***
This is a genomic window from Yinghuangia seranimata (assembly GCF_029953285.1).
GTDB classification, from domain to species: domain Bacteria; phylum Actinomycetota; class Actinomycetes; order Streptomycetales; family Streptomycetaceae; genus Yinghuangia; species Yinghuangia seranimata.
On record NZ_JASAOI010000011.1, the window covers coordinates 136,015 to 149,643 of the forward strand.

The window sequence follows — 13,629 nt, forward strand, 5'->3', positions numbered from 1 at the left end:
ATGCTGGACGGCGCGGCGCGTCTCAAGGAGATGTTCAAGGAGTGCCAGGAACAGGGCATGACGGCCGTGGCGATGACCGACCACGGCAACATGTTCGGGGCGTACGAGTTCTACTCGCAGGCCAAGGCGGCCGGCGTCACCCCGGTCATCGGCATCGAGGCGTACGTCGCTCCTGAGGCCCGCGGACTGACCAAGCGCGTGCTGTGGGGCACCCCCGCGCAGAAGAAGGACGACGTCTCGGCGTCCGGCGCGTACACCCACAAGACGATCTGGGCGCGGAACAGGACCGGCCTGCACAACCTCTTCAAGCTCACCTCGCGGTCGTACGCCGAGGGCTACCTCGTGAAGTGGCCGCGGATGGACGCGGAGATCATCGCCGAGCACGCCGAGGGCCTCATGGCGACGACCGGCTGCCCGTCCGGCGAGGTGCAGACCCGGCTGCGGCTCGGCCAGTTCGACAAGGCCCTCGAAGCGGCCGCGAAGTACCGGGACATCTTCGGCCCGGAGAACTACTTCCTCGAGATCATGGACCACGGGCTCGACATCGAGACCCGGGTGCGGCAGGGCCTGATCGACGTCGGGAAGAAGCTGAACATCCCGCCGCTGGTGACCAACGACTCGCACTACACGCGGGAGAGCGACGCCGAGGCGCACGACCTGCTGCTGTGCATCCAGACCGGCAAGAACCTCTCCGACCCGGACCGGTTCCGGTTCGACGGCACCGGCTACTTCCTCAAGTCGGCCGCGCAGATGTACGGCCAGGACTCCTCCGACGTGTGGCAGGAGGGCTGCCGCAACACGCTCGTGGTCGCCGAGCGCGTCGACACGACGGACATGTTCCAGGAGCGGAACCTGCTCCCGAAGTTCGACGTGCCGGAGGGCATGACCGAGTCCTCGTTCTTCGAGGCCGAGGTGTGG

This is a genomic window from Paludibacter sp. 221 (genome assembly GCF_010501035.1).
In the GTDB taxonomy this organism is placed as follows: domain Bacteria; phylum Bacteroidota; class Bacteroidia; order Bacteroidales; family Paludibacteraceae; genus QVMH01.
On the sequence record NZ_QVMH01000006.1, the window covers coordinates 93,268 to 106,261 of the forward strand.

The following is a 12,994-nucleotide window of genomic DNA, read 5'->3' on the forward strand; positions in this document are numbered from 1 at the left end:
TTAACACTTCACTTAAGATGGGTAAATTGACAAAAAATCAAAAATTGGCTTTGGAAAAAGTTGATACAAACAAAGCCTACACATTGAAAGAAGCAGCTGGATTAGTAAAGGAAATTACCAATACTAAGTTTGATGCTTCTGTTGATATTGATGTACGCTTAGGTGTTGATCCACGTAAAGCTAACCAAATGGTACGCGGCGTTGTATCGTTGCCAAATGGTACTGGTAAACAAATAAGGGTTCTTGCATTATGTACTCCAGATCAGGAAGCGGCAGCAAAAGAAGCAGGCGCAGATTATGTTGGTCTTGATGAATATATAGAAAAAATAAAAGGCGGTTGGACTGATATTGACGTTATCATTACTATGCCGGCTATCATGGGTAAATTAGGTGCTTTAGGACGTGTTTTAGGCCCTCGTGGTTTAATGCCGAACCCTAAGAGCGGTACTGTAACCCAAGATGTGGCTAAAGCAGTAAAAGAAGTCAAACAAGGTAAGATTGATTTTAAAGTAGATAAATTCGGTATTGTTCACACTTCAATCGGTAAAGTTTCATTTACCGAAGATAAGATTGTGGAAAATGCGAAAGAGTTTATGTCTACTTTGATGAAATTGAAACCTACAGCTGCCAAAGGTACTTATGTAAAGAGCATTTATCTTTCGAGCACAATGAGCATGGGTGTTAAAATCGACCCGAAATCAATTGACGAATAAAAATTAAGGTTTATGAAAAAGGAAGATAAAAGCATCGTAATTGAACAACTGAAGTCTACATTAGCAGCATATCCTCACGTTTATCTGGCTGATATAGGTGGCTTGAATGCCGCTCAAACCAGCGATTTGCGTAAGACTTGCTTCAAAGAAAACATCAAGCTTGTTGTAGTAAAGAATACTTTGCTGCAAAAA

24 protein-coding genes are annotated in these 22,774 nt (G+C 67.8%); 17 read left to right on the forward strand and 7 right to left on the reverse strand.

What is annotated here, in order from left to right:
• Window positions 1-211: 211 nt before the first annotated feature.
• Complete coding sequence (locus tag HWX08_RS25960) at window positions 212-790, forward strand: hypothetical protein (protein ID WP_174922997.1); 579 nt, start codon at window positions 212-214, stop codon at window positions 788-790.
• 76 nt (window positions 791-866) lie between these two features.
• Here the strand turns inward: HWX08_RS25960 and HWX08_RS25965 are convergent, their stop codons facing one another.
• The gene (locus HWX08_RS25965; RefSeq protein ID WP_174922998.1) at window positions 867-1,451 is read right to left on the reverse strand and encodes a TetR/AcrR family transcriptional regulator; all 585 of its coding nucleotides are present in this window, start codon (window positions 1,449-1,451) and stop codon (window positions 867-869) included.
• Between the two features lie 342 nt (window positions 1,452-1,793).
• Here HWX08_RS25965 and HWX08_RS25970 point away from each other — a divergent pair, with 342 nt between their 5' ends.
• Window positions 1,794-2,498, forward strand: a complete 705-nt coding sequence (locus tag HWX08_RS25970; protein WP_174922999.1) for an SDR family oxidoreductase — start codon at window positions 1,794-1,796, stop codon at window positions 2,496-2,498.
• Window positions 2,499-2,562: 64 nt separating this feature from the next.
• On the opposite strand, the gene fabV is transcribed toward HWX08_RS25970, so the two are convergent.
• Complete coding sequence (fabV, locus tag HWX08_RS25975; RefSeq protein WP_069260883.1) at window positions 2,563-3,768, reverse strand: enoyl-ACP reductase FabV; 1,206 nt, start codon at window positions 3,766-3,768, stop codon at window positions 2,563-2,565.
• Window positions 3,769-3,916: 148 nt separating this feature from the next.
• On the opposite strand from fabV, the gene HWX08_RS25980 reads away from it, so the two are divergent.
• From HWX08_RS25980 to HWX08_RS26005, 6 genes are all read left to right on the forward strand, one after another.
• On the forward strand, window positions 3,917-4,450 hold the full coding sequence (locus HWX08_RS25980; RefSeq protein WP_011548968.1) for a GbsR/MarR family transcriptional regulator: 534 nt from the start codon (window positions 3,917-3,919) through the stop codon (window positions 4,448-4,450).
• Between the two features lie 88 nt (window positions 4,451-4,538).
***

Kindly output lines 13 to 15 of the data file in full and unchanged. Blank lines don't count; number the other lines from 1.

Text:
• Window positions 1-211: 211 nt before the first annotated feature.
• Complete coding sequence (locus tag HWX08_RS25960) at window positions 212-790, forward strand: hypothetical protein (protein ID WP_174922997.1); 579 nt, start codon at window positions 212-214, stop codon at window positions 788-790.
• 76 nt (window positions 791-866) lie between these two features.